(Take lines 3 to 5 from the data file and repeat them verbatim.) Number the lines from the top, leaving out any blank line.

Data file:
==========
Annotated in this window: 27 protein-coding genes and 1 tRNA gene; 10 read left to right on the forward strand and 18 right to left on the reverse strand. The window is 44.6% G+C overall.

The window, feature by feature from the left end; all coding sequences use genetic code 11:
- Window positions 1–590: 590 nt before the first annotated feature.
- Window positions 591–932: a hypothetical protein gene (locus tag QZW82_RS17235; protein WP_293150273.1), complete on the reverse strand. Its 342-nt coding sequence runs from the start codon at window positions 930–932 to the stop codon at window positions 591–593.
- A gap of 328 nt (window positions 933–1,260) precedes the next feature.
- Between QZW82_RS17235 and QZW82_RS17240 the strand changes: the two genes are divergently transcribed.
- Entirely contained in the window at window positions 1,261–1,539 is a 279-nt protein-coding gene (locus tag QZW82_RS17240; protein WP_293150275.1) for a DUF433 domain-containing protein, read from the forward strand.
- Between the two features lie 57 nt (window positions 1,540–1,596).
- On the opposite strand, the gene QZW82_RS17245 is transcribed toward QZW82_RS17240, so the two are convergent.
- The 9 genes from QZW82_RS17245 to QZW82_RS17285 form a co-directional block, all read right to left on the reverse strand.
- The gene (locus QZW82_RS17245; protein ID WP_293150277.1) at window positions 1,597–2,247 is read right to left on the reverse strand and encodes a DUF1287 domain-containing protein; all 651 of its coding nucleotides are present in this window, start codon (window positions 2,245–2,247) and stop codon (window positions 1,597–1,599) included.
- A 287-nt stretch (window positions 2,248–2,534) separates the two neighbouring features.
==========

- Window positions 1–590: 590 nt before the first annotated feature.
- Window positions 591–932: a hypothetical protein gene (locus tag QZW82_RS17235; protein WP_293150273.1), complete on the reverse strand. Its 342-nt coding sequence runs from the start codon at window positions 930–932 to the stop codon at window positions 591–593.
- A gap of 328 nt (window positions 933–1,260) precedes the next feature.